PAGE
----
Moving, clutter, and retirement

Packed household goods for moving into new house

Image: Yastremska/

Moving at any stage of life can be challenging. There’s so much to think about and do. That includes making lists, advising people, institutions, and companies of your new address, and wondering what to keep, what to donate, and what to throw away.

A recent report in a financial journal made the comment that ‘more households are seeking to trade down than trade up’. The reasons given in the report include freeing up capital for retirement, increased convenience, family circumstances changing (for instance, the death of a spouse), as well as unemployment.

Other reports agree that the ‘S’ word (simplification) was a motivator in down trading. The desire for a simpler, less hectic life often tops retiree lists.

Also mentioned in reports as reasons for down trading were factors such as less cost in running a home, less cleaning, and less exertion in the garden. Not being responsible for the upkeep of a larger home and garden can free up time and allow people to go travelling and explore other opportunities.

People find they don’t necessarily want the things and the clutter they’ve had for years. Many retirees talk more of wanting experiences and activities than having responsibility for a larger home.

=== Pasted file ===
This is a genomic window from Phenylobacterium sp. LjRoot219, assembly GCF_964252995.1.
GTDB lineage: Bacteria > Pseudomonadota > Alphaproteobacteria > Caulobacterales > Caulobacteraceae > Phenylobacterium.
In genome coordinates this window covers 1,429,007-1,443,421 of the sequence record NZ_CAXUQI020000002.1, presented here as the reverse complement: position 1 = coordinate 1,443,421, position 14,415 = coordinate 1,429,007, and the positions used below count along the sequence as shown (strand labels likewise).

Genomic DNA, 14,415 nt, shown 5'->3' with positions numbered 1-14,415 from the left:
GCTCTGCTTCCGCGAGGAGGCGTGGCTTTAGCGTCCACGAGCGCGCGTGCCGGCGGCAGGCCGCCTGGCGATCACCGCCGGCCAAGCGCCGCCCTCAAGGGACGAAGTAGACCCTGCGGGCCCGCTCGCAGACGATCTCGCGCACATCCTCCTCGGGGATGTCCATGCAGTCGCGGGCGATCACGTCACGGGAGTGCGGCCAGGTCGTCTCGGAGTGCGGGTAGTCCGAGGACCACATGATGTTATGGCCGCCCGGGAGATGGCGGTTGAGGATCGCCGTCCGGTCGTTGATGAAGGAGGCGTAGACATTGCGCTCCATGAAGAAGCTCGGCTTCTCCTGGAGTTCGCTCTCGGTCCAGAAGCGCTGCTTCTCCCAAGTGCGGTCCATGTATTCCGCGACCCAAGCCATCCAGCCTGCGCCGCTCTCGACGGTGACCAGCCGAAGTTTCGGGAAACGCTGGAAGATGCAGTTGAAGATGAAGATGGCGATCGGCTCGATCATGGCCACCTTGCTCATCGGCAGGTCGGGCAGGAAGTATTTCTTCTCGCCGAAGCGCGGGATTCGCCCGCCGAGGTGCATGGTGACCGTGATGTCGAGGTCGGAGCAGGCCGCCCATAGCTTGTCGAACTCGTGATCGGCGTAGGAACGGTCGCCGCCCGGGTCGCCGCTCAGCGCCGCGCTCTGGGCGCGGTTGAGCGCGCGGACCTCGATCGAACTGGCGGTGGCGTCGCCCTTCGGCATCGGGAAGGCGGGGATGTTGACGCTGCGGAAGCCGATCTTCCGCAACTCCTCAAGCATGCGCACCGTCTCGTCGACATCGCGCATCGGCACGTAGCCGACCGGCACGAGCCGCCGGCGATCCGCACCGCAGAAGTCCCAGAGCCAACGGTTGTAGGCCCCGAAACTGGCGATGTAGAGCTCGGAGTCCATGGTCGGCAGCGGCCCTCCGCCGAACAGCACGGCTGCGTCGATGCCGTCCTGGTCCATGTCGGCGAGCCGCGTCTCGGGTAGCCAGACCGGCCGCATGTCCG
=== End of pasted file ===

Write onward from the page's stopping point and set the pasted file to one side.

Of course, not everyone wants to move. For some, retirement allows them the opportunity to spend more time in their gardens or engage in their hobbies.

However, it can be an interesting (and sometimes stressful) experience for some to look in their cupboards, the garage shed and spare bedrooms and see how much stuff they’ve accumulated. Stuff has a habit of hiding—ranging from old sports equipment to hobby materials long since forgotten.

A couple I knew had kept all their children’s junior school artwork, school uniforms and other clothes. The ‘children’ were almost grandparents themselves so it was a long time since the clothes had been worn and the artwork admired, but it remained.

It takes a determined effort to sort through the treasures and decide what will be kept, what will be given away, and what needs throwing out. Moving can be a very emotional experience for some.

I once met a man who had an excellent range of tools in his garage. When he moved into a smaller home, many of his tools had to be given away. He missed them, but joined a Men’s Shed in his local community and still had access to woodworking supplies and tools. He also found the Men’s Shed a great way of getting to know new people.

Making a list of our needs and wants in retirement living is important, so is planning ahead. Will you move or stay?

Jill Weeks is the author of 21 Ways to Retire and co-author of Where to Retire in Australia and Retire Bizzi. She is a regular contributor to ABC radio.

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Category: Where to Live

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